The Left Hand of Darkness

Ursula K. Le Guin
The Left Hand of Darkness Cover

A firm foundation for discussion


Perhaps apropos, my thoughts have followed two paths regarding this book.

First is the path of thoughts about the book. Second is the path of thoughts around the book.

I enjoyed the book in general. An envoy from humanity's coalition of planets (it's not really an Empire) is sent down to Winter to invite the planet into the coalition. The envoy is thrown into the deep end of a complex political situation and environment and the story is around the journey he goes through as a result. I'm not doing the plot justice, but there are many reviews out there that coherently explain the plot. Themes of friendship, pride, control, survival, and the nature of truth infuse the envoy's travels, making them interesting and thoughtful.

As far as my thoughts around the book, I can't say that they are more important than my thoughts about the book, just more numerous. Particularly I couldn't help but compare the book to Ancillary Justice because of their opposite use of gender pronoun assumptions. The Left Hand of Darkness has a male narrator in a non-gendered society, seeing maleness everywhere (and being startled every time he sees femininity in anyone he's gotten used to thinking of as male), and using all-male pronouns. Ancillary Justice has a gender neutral protagonist in a gendered society whose language is not gendered, not always recognizing gender, and using all-female pronouns because of that and because the language the book is (meta?)narrated in is gendered. The similarities in the two books mostly end there, but serve as examples of the way that this literary-device causes the reader to feel. In Left Hand of Darkness the world feels filled with men and I found myself irritated at the narrator for failing to adapt himself, in language and thought, to his surroundings. In Ancillary Justice, the world seems filled with women and I was more forgiving because the protagonist was not misgendering as much as struggling to gender and being linguistically ignorant. But in either book, the discrepancies between protagonist-pronoun-proscribed (described?) gender and actual gender forms a barrier preventing the reader from being truly immersed in the world.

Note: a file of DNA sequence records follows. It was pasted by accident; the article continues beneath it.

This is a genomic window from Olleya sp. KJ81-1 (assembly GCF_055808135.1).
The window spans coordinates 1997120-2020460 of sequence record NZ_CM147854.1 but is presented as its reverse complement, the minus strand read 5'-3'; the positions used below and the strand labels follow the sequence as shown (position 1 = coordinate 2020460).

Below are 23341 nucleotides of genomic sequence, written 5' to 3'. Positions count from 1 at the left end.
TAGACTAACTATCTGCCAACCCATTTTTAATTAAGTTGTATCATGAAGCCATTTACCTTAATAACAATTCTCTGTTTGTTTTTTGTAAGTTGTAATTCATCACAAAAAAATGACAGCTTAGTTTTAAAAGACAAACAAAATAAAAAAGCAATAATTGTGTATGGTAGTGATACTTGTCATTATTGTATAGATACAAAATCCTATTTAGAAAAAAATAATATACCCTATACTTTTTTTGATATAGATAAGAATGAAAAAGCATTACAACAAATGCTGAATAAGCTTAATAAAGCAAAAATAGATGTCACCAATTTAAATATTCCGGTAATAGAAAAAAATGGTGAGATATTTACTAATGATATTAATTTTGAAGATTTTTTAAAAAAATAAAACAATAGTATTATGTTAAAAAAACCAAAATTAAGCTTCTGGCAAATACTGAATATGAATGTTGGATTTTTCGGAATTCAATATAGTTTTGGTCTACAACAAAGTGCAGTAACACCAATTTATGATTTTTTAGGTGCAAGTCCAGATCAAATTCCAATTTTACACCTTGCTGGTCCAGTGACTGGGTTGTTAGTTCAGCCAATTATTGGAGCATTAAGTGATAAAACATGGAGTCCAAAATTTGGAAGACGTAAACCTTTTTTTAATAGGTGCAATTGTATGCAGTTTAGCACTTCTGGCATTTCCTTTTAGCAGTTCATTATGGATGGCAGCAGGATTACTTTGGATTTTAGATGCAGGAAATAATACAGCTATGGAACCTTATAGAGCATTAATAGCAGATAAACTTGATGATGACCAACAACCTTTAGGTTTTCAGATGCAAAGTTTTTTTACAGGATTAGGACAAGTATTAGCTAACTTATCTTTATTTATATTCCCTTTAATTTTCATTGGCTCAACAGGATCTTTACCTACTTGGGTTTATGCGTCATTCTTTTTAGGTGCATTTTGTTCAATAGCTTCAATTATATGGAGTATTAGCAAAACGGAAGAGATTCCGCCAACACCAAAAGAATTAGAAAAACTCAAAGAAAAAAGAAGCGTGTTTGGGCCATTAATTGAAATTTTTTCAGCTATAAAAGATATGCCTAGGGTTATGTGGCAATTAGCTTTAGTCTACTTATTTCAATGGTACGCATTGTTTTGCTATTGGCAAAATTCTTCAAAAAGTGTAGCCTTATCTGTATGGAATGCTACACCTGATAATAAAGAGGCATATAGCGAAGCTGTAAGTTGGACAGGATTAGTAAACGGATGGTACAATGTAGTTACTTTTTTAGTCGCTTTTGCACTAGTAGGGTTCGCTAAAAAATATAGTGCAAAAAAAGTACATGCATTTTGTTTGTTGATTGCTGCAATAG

In all, I would not classify the book as a "must read" and I don't presume to decide if it is an "important" book, but it is good even when the discussion around it (rather than about it) is stripped away.